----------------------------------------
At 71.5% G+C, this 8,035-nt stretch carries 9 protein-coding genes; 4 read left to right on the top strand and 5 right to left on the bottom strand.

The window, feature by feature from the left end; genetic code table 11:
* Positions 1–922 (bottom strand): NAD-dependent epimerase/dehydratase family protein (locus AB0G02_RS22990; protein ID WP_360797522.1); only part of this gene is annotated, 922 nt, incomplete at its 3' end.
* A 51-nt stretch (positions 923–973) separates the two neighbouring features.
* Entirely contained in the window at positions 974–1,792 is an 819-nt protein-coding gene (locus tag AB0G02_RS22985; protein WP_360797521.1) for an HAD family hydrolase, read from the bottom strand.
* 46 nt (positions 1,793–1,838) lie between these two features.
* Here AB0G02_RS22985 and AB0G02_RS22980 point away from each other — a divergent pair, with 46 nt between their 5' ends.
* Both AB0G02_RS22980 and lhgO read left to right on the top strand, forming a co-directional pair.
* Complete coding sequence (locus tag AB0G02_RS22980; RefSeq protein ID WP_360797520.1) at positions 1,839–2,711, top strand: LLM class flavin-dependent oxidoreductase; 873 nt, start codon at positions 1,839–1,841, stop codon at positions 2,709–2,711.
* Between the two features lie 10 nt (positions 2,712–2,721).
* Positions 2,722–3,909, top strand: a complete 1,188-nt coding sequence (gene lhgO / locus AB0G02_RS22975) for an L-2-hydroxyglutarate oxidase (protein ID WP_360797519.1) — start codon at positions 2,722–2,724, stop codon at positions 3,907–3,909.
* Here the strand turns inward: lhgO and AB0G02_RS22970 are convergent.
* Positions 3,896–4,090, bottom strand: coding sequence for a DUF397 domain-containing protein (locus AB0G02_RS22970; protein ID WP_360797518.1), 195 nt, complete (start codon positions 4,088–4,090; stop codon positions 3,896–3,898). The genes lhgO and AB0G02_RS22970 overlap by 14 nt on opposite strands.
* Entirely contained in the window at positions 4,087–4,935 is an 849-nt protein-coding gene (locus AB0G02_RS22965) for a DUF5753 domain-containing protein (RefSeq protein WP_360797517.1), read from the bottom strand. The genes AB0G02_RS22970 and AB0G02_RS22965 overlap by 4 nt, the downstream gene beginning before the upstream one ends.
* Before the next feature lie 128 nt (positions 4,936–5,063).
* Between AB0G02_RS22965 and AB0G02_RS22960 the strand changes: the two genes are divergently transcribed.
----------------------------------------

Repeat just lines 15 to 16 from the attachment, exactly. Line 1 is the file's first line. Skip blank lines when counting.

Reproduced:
* Before the next feature lie 128 nt (positions 4,936–5,063).
* Between AB0G02_RS22965 and AB0G02_RS22960 the strand changes: the two genes are divergently transcribed.